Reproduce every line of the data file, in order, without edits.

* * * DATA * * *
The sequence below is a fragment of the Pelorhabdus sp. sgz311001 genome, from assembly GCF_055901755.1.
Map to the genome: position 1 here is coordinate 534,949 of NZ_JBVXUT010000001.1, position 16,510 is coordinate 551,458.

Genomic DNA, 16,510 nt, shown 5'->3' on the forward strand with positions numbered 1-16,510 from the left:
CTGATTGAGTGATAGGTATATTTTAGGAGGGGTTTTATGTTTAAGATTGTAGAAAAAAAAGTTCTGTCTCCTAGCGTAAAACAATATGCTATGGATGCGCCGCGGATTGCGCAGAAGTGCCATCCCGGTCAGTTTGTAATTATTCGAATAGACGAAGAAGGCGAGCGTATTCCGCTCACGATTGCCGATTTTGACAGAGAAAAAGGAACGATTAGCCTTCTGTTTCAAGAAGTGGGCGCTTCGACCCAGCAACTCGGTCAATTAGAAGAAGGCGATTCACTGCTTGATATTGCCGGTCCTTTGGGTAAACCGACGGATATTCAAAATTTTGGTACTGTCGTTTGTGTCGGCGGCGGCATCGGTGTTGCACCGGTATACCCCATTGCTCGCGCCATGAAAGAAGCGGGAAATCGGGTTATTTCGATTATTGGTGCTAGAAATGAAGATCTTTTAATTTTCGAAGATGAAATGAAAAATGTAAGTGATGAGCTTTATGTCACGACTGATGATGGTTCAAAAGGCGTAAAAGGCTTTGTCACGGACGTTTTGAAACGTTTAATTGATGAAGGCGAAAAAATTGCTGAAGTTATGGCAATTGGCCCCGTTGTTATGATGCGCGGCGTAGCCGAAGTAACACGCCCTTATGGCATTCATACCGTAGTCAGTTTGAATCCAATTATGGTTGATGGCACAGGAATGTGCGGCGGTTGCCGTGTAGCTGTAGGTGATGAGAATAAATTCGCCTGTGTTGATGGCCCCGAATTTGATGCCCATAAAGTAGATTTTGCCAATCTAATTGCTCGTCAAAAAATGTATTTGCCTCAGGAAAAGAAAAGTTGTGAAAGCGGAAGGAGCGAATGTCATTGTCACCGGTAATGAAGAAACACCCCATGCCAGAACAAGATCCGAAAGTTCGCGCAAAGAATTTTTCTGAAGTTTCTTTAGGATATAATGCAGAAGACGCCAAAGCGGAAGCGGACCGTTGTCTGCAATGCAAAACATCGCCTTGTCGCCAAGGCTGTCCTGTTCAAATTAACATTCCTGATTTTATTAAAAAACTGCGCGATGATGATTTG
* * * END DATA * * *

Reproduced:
The sequence below is a fragment of the Pelorhabdus sp. sgz311001 genome, from assembly GCF_055901755.1.
Map to the genome: position 1 here is coordinate 534,949 of NZ_JBVXUT010000001.1, position 16,510 is coordinate 551,458.

Genomic DNA, 16,510 nt, shown 5'->3' on the forward strand with positions numbered 1-16,510 from the left:
CTGATTGAGTGATAGGTATATTTTAGGAGGGGTTTTATGTTTAAGATTGTAGAAAAAAAAGTTCTGTCTCCTAGCGTAAAACAATATGCTATGGATGCGCCGCGGATTGCGCAGAAGTGCCATCCCGGTCAGTTTGTAATTATTCGAATAGACGAAGAAGGCGAGCGTATTCCGCTCACGATTGCCGATTTTGACAGAGAAAAAGGAACGATTAGCCTTCTGTTTCAAGAAGTGGGCGCTTCGACCCAGCAACTCGGTCAATTAGAAGAAGGCGATTCACTGCTTGATATTGCCGGTCCTTTGGGTAAACCGACGGATATTCAAAATTTTGGTACTGTCGTTTGTGTCGGCGGCGGCATCGGTGTTGCACCGGTATACCCCATTGCTCGCGCCATGAAAGAAGCGGGAAATCGGGTTATTTCGATTATTGGTGCTAGAAATGAAGATCTTTTAATTTTCGAAGATGAAATGAAAAATGTAAGTGATGAGCTTTATGTCACGACTGATGATGGTTCAAAAGGCGTAAAAGGCTTTGTCACGGACGTTTTGAAACGTTTAATTGATGAAGGCGAAAAAATTGCTGAAGTTATGGCAATTGGCCCCGTTGTTATGATGCGCGGCGTAGCCGAAGTAACACGCCCTTATGGCATTCATACCGTAGTCAGTTTGAATCCAATTATGGTTGATGGCACAGGAATGTGCGGCGGTTGCCGTGTAGCTGTAGGTGATGAGAATAAATTCGCCTGTGTTGATGGCCCCGAATTTGATGCCCATAAAGTAGATTTTGCCAATCTAATTGCTCGTCAAAAAATGTATTTGCCTCAGGAAAAGAAAAGTTGTGAAAGCGGAAGGAGCGAATGTCATTGTCACCGGTAATGAAGAAACACCCCATGCCAGAACAAGATCCGAAAGTTCGCGCAAAGAATTTTTCTGAAGTTTCTTTAGGATATAATGCAGAAGACGCCAAAGCGGAAGCGGACCGTTGTCTGCAATGCAAAACATCGCCTTGTCGCCAAGGCTGTCCTGTTCAAATTAACATTCCTGATTTTATTAAAAAACTGCGCGATGATGATTTG